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SermonIndex.net : Christian Books : James i. 6-8

The Epistle Of James Practically Explained by Augustus Neander

James i. 6-8

But in addressing churches so ensnared by tendencies to the outward in religion, it was all the more necessary to warn them against this in respect to prayer; which only then deserves the name, when it is tile voice of the spirit itself, breathed from its inmost depths; lest they should suppose prayer in words, without that direction of the soul to God, to be all that was required. This warning is contained in the following words: |But let him ask in faith, nothing wavering.| Trust in God is here represented as that direction of the spirit, from which prayer must proceed. To the eye of faith God must be present, as He to whom the prayer is directed. There must be the assurance, that he can and will supply the wants uttered before him, in order that it may be true prayer, prayer of the heart and not merely of the lips. The reason is immediately added, why prayer of the opposite character will not be heard. |For he that wavereth is like a wave of the sea, driven with the wind and tossed.| Thus the steadfast direction of the soul to God is essential to prayer. But where there is doubt, there this ruling bias of the soul towards God is wanting. When, on the one side, the soul feels itself drawn towards God, and trust in Him begins to awaken; then on the other, the worldly tendency asserts itself, and strives to check the budding emotions of faith and trust. Hence the man, who is drawn hither and thither by conflicting inclinations, is compared to the wave, driven to and fro by storm and flood. James represents such a man as one who is at variance with himself, one in whom there exist, as it were, two souls; who is unstable in all his ways, fickle-minded, unreliable in all his actions. Such is the character of his whole life, and his prayer answers to his life. In this it is implied, therefore, that prayer must be in consonance with the steadfast direction of the whole life towards God; all must originate in one and the same temper of heart.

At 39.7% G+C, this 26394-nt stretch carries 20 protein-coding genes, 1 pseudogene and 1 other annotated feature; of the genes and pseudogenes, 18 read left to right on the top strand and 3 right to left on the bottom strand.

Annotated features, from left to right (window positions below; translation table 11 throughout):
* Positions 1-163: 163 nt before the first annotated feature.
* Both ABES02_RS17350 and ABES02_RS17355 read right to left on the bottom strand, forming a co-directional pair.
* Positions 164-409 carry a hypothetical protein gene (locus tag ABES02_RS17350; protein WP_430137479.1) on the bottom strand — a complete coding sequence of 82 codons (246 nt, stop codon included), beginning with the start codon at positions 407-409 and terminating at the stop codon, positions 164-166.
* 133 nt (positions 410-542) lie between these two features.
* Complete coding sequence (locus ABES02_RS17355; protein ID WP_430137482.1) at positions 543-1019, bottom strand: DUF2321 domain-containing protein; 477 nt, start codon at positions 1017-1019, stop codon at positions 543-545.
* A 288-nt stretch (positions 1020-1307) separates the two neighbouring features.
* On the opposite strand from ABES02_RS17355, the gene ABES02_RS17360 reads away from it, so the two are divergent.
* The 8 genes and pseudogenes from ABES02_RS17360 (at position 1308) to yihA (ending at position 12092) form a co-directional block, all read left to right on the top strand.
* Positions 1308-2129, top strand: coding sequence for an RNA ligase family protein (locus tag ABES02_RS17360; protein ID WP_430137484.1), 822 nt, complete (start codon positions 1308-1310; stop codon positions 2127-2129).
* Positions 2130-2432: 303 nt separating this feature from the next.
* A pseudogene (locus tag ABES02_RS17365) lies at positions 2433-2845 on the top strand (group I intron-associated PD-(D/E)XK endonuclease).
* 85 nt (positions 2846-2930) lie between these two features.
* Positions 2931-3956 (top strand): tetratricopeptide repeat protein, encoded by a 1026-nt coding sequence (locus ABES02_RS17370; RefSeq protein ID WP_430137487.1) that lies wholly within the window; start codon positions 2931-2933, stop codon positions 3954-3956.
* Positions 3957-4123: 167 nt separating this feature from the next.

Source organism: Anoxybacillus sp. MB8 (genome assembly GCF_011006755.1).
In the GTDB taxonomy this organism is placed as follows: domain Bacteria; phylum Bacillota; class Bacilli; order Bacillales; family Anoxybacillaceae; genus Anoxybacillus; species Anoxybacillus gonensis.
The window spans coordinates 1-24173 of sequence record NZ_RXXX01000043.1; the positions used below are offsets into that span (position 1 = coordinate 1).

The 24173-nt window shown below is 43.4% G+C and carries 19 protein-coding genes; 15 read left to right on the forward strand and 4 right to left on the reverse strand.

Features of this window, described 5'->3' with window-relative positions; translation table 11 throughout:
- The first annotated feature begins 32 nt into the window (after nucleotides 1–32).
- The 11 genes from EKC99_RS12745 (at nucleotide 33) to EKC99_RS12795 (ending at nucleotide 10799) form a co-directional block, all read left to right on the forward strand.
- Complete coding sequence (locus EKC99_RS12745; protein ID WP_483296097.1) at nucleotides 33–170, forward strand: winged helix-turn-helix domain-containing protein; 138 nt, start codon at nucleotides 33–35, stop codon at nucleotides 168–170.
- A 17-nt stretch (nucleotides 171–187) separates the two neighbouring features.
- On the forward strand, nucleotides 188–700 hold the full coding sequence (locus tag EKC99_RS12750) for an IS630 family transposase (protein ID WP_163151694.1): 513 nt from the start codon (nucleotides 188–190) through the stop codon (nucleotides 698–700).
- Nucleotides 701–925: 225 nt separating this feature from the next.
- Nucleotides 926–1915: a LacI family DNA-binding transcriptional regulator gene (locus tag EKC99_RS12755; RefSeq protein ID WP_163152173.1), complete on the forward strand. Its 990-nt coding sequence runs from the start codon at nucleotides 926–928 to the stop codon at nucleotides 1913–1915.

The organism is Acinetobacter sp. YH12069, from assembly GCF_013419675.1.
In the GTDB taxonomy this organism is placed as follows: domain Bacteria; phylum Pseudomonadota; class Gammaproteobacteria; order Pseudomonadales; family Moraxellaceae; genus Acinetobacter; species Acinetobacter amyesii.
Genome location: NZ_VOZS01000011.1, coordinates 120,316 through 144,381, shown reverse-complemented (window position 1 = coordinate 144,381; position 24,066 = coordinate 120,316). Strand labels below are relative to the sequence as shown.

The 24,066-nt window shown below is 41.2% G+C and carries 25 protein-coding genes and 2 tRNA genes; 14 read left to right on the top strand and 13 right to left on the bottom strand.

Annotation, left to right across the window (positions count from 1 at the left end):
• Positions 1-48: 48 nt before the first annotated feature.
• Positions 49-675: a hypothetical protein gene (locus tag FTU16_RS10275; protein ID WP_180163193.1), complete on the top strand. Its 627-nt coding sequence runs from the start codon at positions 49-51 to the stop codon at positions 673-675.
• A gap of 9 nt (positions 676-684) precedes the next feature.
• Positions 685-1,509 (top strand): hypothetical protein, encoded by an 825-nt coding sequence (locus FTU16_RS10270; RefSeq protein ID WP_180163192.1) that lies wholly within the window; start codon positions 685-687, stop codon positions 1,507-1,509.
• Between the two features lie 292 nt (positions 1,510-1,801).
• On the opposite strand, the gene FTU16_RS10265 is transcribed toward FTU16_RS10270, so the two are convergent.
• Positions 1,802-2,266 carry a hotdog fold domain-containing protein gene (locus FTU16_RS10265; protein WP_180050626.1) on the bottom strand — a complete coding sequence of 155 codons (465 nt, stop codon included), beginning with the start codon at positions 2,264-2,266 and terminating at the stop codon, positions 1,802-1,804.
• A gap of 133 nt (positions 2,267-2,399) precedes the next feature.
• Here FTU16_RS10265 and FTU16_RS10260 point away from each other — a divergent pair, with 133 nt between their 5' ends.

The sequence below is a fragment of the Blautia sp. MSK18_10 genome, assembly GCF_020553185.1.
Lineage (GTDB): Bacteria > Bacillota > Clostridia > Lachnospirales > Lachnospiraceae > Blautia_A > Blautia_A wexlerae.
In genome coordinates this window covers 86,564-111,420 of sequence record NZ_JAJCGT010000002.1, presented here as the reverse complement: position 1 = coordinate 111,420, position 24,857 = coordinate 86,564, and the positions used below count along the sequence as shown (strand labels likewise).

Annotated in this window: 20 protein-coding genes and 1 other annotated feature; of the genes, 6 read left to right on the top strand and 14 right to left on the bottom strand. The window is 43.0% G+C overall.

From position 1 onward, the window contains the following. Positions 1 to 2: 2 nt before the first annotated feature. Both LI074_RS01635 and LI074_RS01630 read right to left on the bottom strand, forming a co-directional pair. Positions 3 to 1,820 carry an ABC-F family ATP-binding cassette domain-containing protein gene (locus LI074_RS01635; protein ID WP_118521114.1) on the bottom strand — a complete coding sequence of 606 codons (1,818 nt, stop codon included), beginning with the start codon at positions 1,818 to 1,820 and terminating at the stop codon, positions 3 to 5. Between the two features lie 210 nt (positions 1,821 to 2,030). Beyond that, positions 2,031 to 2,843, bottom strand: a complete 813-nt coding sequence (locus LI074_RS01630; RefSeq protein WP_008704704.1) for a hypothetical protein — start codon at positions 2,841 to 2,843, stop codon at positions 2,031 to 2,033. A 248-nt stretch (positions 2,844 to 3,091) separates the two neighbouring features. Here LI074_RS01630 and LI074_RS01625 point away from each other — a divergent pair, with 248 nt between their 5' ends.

But here the question may be asked: How is this faith which is essential to prayer, to be obtained? Is one to abstain from prayer, because he lacks this measure of faith? But as in the words of our Lord above quoted, it is the necessary condition on which every gift of God is bestowed, that we knock, that we seek, that we ask of God; most surely faith is to be included, which is the gift of God, and always represented as something divinely wrought in man. He who is conscious of his lack of faith, who desires to believe more, to become stronger in faith, must in this also seek of God that wherein he is wanting. As that unhappy father in the Gospel narrative, of whom believing confidence was required in order to the healing of his son, cried out under a sense of the weakness of his faith, |Lord, help my unbelief!|; so will the feeling of that want of which we are speaking, of that lack of faith which stands opposed to true prayer, itself impel to prayer for strength to believe. He who is assaulted by doubts will turn his back upon doubt, -- upon the world which threatens to ensnare his soul in unbelief, and will look to God; turning away from doubt, he will give himself to prayer. Thus through prayer will faith increase, and the strengthened faith will in its turn lend new power, new wings to prayer.

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